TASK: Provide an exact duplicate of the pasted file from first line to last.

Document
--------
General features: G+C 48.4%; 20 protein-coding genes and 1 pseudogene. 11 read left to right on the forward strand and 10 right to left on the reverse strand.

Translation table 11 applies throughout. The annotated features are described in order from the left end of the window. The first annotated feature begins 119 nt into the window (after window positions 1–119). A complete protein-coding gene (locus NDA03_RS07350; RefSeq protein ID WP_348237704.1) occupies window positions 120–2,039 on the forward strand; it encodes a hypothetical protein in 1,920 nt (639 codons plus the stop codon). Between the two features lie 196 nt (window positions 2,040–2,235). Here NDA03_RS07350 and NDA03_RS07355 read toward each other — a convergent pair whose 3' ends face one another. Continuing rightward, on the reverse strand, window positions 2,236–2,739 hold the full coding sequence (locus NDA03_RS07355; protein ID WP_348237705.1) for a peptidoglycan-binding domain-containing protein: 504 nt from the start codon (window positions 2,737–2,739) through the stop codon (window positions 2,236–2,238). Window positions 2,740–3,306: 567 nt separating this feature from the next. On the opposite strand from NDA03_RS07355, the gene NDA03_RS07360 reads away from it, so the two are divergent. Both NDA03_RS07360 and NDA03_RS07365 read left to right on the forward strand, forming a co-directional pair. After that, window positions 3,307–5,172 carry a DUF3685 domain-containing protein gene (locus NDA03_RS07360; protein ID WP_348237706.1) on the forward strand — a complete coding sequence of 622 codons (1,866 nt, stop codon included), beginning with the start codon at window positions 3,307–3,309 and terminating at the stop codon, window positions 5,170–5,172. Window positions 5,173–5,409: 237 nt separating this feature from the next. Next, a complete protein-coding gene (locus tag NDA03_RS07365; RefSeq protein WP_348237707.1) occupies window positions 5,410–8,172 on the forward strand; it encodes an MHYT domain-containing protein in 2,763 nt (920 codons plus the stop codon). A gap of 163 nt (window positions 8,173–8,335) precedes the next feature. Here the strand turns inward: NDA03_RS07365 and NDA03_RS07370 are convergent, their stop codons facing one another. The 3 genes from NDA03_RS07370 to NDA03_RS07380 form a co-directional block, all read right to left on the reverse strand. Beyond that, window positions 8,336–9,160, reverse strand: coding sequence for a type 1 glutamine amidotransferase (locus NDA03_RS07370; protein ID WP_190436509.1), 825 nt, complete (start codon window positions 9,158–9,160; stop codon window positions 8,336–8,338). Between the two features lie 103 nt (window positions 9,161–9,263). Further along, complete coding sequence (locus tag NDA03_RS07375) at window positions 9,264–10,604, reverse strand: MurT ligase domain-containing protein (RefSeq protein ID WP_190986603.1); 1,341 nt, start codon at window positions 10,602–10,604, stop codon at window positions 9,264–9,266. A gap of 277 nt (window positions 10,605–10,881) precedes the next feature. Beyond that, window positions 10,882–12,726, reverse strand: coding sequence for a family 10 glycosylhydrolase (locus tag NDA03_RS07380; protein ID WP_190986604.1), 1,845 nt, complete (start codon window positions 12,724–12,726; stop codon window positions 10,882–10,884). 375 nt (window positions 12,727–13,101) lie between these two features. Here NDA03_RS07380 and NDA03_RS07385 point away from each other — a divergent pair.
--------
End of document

General features: G+C 48.4%; 20 protein-coding genes and 1 pseudogene. 11 read left to right on the forward strand and 10 right to left on the reverse strand.

Translation table 11 applies throughout. The annotated features are described in order from the left end of the window. The first annotated feature begins 119 nt into the window (after window positions 1–119). A complete protein-coding gene (locus NDA03_RS07350; RefSeq protein ID WP_348237704.1) occupies window positions 120–2,039 on the forward strand; it encodes a hypothetical protein in 1,920 nt (639 codons plus the stop codon). Between the two features lie 196 nt (window positions 2,040–2,235). Here NDA03_RS07350 and NDA03_RS07355 read toward each other — a convergent pair whose 3' ends face one another. Continuing rightward, on the reverse strand, window positions 2,236–2,739 hold the full coding sequence (locus NDA03_RS07355; protein ID WP_348237705.1) for a peptidoglycan-binding domain-containing protein: 504 nt from the start codon (window positions 2,737–2,739) through the stop codon (window positions 2,236–2,238). Window positions 2,740–3,306: 567 nt separating this feature from the next. On the opposite strand from NDA03_RS07355, the gene NDA03_RS07360 reads away from it, so the two are divergent. Both NDA03_RS07360 and NDA03_RS07365 read left to right on the forward strand, forming a co-directional pair. After that, window positions 3,307–5,172 carry a DUF3685 domain-containing protein gene (locus NDA03_RS07360; protein ID WP_348237706.1) on the forward strand — a complete coding sequence of 622 codons (1,866 nt, stop codon included), beginning with the start codon at window positions 3,307–3,309 and terminating at the stop codon, window positions 5,170–5,172. Window positions 5,173–5,409: 237 nt separating this feature from the next. Next, a complete protein-coding gene (locus tag NDA03_RS07365; RefSeq protein WP_348237707.1) occupies window positions 5,410–8,172 on the forward strand; it encodes an MHYT domain-containing protein in 2,763 nt (920 codons plus the stop codon). A gap of 163 nt (window positions 8,173–8,335) precedes the next feature. Here the strand turns inward: NDA03_RS07365 and NDA03_RS07370 are convergent, their stop codons facing one another. The 3 genes from NDA03_RS07370 to NDA03_RS07380 form a co-directional block, all read right to left on the reverse strand. Beyond that, window positions 8,336–9,160, reverse strand: coding sequence for a type 1 glutamine amidotransferase (locus NDA03_RS07370; protein ID WP_190436509.1), 825 nt, complete (start codon window positions 9,158–9,160; stop codon window positions 8,336–8,338). Between the two features lie 103 nt (window positions 9,161–9,263). Further along, complete coding sequence (locus tag NDA03_RS07375) at window positions 9,264–10,604, reverse strand: MurT ligase domain-containing protein (RefSeq protein ID WP_190986603.1); 1,341 nt, start codon at window positions 10,602–10,604, stop codon at window positions 9,264–9,266. A gap of 277 nt (window positions 10,605–10,881) precedes the next feature. Beyond that, window positions 10,882–12,726, reverse strand: coding sequence for a family 10 glycosylhydrolase (locus tag NDA03_RS07380; protein ID WP_190986604.1), 1,845 nt, complete (start codon window positions 12,724–12,726; stop codon window positions 10,882–10,884). 375 nt (window positions 12,727–13,101) lie between these two features. Here NDA03_RS07380 and NDA03_RS07385 point away from each other — a divergent pair.